Artificial riboflavin receptors adapted to aqueous environments were studied for their ability to selectively extract riboflavine (Rf) from three types of beverages i.e. milk, beer and a multivitamin mixture. The basic receptor was first prepared by molecular imprinting in nonaqueous medium using a hydrogen-bond donor-acceptor-donor functional monomer (2,6-bis(acrylamido)pyridine), complementary to the imide motif of the template, riboflavin tetra-acetate as template and pentaerythritol triacrylate (PETA) as a hydrophilic cross-linking monomer. The polymer was then packed in columns and used for extraction of riboflavine from beverages. Riboflavine (Rf) was selectively removed from milk and an artificial vitamin mixture but the nonspecific binding was still significant, as judged from the binding of Rf to a control nonimprinted polymer. In order to suppress this nonspecific binding, attempts to hydrolytically hydrophilize the polymer matrix were performed. The preferred approach consisted in a controlled base hydrolysis of pendent unreacted acrylate groups, using hydroxides with differently sized counterions as reagents. This resulted in a decreased binding of Rf to both polymers, but to an equal extent implying a preferential suppression of the nonspecific contribution to the binding. The hydrophilized polymers, when subjected to beer, showed larger imprinting factors at lower phase ratios compared to the nontreated polymers and a maximum removal of 86% compared to 47% for the nonimprinted control polymer.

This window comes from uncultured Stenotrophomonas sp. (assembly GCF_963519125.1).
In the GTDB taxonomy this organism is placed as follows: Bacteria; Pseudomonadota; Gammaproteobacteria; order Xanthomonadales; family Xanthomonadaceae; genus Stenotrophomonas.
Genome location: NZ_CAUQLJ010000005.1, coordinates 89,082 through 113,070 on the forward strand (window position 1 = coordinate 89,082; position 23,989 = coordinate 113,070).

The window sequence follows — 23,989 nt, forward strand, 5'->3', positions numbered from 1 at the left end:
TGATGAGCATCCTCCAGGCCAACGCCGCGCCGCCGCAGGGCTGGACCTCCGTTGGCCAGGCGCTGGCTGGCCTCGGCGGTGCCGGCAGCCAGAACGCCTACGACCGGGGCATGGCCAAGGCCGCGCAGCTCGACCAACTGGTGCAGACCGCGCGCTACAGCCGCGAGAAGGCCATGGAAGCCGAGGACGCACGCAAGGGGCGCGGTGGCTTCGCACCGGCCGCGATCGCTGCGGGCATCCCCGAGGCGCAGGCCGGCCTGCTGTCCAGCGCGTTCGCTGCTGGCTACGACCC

ASJC Scopus subject areas
- Materials Chemistry